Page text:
Review: Echo, by Jack McDevitt

I’m starting off this new spot in my blogging schedule with one of my favorite authors, Jack McDevitt. Specifically, one his more recent Alex Benedict novels, Echo.

Echo, by Jack McDevitt

Before I get into it, I want to say a few words about the reviews I’m going to be doing. First of all, I’m going to do my best to try to remain spoiler-free. After all, who wants a book suggestion that ruins as it recommends? Second, I’m not striving for great literary criticism. These are simply the books I’m reading, and I’m talking about whether I liked them. And lastly, I’m not the fastest reader in the world. My awesome wife, for example, reads upwards of 150 books each year. My count is somewhat less than that. Ok, a LOT less than that. We’ll see if that picks up as I try more books on the Kindle, but let’s just say I’m not making any promises that this one will be a weekly feature.

So, Echo is the fifth novel in McDevitt’s Alex Benedict series. Alex is an antiquities dealer in the 110th century, but in addition to buying and selling them, he also does a certain amount of investigative archaeology. In that respect, he’s a bit like Indiana Jones, except that he’s not all that concerned with saving these pieces for the museum. Starting from the second book, though, the novels have been told from the point of view of his partner and pilot, Chase Kolpath. I won’t say too much about the earlier books except to tell you to GO READ THEM IMMEDIATELY!

All of these tales (including Echo) are a kind of historical mystery. They’re not tracking down artifacts from our history, but rather from our distant future. They frequently start with some object or event that stands out as an enigma. Often it’s a relic of some kind, but there’s something odd about it. Maybe it’s a tea cup or a jacket, but there’s something about it that just can’t be explained. Before long, Alex and Chase are digging deep into events from 20 to 9000 years before, struggling to find the root of this little mystery, and like most mysteries, there’s usually someone who doesn’t want you to solve it.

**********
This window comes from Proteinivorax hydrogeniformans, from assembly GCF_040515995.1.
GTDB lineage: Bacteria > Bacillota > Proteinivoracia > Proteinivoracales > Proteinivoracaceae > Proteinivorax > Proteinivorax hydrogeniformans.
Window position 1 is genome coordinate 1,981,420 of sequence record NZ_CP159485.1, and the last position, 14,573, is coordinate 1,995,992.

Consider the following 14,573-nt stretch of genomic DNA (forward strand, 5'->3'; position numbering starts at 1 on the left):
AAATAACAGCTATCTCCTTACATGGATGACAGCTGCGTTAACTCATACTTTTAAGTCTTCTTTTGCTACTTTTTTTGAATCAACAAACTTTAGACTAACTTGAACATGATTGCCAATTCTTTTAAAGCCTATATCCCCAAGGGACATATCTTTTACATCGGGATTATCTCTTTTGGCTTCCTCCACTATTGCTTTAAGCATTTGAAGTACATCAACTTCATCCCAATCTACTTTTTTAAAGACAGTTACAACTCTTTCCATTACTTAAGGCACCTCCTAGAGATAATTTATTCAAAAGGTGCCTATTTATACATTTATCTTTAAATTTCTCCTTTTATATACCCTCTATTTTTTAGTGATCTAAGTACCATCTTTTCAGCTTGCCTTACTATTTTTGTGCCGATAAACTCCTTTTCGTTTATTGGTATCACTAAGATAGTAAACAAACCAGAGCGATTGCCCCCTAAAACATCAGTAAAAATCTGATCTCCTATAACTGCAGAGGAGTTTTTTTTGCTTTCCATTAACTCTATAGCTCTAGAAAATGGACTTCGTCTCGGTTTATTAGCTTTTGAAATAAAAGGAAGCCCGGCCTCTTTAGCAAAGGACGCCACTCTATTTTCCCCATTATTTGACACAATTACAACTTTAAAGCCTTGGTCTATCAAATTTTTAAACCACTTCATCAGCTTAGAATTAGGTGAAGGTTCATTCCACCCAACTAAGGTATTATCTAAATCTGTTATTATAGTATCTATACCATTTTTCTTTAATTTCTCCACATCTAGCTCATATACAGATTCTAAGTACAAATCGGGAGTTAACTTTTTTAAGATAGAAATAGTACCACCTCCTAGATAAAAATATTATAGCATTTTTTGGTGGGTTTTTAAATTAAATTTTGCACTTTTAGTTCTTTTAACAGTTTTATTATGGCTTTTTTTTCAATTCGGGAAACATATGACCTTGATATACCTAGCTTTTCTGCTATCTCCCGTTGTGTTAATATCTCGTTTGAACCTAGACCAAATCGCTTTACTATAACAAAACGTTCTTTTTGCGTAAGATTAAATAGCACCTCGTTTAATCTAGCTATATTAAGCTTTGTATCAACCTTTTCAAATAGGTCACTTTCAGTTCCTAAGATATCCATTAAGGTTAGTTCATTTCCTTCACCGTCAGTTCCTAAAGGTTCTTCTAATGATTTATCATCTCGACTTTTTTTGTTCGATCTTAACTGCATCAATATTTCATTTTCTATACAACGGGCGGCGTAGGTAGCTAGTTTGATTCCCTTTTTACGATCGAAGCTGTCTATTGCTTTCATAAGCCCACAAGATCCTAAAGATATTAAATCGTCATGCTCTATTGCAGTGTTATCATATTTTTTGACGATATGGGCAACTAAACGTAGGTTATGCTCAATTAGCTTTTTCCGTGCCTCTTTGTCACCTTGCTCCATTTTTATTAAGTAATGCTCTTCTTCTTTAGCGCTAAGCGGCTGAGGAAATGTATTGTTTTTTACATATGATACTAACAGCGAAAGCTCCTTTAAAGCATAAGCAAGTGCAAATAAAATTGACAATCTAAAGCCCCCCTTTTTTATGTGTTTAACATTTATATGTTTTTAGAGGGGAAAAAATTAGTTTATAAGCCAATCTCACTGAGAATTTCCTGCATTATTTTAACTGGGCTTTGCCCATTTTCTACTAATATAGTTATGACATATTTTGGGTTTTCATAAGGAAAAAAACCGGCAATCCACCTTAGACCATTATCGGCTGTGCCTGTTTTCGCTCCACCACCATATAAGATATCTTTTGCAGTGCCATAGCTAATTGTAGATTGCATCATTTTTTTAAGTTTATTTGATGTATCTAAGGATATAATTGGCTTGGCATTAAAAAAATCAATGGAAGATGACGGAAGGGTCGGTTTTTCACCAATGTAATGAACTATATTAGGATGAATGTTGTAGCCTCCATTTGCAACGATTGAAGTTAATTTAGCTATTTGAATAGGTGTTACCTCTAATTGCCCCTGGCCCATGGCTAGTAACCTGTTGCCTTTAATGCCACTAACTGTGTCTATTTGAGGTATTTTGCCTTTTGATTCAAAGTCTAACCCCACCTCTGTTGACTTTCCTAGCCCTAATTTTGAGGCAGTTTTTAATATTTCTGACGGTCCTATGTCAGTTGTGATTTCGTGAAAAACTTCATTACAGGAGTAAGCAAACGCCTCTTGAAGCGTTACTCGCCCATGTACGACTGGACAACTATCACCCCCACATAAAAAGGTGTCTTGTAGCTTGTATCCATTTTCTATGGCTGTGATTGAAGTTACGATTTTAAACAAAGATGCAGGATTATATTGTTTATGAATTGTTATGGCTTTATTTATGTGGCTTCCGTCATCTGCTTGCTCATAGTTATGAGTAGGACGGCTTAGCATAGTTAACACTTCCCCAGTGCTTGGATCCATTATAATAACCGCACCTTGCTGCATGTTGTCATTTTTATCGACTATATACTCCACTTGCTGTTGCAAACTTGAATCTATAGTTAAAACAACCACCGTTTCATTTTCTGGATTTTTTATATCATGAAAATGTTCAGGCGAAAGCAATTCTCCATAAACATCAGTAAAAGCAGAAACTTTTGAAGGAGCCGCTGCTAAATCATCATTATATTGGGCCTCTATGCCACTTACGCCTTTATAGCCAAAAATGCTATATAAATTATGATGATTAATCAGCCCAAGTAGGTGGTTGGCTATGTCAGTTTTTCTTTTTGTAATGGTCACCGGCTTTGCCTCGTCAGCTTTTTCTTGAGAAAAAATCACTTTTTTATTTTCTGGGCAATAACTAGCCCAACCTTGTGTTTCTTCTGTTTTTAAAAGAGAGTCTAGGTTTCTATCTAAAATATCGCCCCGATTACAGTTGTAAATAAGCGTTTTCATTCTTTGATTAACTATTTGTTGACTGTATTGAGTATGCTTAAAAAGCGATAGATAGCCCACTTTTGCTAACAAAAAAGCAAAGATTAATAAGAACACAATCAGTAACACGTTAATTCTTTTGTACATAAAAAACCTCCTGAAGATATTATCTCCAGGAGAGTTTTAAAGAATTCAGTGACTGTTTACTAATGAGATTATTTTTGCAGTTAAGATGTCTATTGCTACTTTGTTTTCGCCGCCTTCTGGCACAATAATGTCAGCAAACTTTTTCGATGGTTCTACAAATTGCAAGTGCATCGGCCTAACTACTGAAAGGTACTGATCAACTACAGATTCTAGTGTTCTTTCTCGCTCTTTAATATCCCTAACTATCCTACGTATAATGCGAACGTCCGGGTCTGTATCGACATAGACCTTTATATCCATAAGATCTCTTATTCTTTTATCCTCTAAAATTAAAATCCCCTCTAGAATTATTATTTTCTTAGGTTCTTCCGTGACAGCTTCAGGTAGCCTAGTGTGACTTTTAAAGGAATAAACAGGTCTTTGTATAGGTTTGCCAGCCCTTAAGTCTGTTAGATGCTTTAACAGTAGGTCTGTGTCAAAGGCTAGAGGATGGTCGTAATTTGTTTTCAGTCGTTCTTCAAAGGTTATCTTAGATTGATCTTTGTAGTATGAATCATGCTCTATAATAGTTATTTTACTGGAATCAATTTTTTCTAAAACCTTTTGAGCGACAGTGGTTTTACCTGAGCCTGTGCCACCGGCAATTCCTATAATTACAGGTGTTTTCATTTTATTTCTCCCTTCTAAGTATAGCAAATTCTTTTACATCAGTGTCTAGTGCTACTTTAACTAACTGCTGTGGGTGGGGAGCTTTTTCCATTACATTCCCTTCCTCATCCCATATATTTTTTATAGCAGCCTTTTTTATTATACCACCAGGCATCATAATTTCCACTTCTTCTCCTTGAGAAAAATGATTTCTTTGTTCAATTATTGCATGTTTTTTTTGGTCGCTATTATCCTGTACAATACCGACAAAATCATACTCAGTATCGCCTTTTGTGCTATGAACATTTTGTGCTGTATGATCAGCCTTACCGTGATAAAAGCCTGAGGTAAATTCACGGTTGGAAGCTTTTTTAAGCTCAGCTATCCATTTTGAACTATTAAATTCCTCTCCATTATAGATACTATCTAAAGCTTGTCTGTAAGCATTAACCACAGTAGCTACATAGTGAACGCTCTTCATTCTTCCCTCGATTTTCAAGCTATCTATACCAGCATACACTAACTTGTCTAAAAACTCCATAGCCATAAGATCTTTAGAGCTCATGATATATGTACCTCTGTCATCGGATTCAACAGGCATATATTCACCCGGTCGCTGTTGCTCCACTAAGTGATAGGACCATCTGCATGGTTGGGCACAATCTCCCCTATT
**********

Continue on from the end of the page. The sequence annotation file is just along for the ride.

In Echo, it starts with an old stone tablet at the house of a man who had spent his life unsuccessfully searching for aliens. He retired decades ago and died shortly thereafter. But what does the tablet’s inscription mean? Does anyone even recognize the letters or language? And what was this old kook doing with it?

I liked Echo, and I tore through it faster than usual. I confess there was a slow patch in the middle, but that was more because bad things were happening, and I just didn’t want to see the bad things happening. I think that was more indicative of how much the story was getting to me rather than any hint of poor writing. While the previous book had played out on a vast scale, this one was much more personally visceral. I saw it in the way it affected the characters’ lives as well as in how it affected my emotions. While I have always cared about how the story played out, I think this time more than anything I cared about what was happening to characters I had grown attached to.  (See my earlier column about all the fictional people in my monkeysphere.)

So, I highly recommend it, but do read all the previous ones first. It’s not that the books aren’t stand-alone tales. It’s just that you’ll appreciate the characters and the world that much more, seeing the background.  For the record, those books are: A Talent for War, Polaris, Seeker, The Devil’s Eye, and Echo.  Book six (Firebird) was just released.